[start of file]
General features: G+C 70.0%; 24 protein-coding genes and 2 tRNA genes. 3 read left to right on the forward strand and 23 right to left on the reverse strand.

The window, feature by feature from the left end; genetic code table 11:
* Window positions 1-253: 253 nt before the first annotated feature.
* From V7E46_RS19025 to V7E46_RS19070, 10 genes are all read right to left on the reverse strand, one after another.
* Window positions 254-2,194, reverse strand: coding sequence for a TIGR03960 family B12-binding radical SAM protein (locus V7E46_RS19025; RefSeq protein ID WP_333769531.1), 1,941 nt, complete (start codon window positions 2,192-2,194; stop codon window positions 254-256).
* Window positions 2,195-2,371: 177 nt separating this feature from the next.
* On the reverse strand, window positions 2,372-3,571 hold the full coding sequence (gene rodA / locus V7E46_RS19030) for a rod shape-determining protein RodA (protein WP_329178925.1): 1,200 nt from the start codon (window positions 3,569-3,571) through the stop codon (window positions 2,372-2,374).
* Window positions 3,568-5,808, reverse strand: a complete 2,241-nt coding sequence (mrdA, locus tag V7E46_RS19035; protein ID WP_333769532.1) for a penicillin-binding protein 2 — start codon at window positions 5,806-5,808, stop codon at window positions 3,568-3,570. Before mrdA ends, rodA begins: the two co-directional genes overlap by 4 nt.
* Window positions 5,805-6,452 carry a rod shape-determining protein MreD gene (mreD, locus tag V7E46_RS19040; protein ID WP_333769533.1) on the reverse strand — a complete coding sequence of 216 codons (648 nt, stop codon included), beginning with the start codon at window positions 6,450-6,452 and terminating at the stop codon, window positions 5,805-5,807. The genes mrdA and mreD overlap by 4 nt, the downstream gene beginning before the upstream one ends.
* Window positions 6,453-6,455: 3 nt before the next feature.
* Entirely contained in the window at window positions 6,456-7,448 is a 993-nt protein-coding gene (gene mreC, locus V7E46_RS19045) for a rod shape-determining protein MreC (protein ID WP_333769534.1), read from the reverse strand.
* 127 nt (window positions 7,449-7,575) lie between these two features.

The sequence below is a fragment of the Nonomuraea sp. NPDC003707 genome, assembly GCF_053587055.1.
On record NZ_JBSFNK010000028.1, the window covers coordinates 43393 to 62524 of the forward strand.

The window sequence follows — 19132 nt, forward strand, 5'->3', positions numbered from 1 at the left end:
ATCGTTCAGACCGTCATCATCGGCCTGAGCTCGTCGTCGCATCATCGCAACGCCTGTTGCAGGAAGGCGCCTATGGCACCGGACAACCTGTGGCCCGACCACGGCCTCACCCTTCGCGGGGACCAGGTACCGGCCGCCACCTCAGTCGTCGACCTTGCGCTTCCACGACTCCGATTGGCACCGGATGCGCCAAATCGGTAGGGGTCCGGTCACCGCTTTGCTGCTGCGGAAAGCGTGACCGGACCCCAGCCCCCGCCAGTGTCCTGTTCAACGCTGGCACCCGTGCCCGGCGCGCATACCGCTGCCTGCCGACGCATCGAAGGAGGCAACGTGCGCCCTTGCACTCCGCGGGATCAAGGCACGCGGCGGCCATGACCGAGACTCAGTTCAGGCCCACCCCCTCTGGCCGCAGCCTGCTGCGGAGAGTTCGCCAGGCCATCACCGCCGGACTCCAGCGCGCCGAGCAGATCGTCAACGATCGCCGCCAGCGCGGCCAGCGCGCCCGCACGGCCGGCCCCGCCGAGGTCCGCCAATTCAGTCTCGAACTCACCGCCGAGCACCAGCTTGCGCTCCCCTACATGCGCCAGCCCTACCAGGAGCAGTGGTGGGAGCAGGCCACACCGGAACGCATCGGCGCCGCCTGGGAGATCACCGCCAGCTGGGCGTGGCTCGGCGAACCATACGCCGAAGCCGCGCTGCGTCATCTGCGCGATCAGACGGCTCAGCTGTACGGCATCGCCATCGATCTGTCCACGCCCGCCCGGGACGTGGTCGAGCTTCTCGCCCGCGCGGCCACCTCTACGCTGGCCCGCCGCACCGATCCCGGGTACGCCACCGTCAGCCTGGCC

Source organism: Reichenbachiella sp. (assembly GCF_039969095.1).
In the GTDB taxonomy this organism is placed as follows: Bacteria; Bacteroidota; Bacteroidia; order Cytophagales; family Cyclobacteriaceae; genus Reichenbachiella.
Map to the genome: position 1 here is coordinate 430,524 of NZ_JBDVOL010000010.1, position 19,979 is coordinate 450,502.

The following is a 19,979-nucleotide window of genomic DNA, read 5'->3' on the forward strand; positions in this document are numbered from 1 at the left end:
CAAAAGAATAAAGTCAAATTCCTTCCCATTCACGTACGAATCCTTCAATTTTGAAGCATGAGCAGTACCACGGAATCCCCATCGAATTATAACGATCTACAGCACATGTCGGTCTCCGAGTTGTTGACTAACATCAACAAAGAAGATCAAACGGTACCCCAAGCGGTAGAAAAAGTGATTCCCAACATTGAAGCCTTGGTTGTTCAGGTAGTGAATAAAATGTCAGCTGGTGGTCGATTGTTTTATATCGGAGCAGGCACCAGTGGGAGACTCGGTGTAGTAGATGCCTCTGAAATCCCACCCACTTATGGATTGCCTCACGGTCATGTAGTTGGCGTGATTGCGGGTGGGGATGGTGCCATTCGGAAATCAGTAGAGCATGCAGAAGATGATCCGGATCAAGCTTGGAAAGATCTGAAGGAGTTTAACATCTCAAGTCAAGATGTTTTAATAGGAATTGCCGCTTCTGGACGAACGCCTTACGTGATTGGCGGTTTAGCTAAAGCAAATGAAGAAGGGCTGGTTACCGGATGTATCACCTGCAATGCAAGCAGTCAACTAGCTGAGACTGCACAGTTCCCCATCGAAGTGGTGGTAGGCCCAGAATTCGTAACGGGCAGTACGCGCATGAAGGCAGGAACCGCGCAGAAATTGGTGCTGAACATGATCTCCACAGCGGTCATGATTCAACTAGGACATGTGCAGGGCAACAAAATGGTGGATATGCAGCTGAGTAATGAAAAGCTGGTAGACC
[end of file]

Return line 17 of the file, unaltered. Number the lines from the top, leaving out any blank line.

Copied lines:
Source organism: Reichenbachiella sp. (assembly GCF_039969095.1).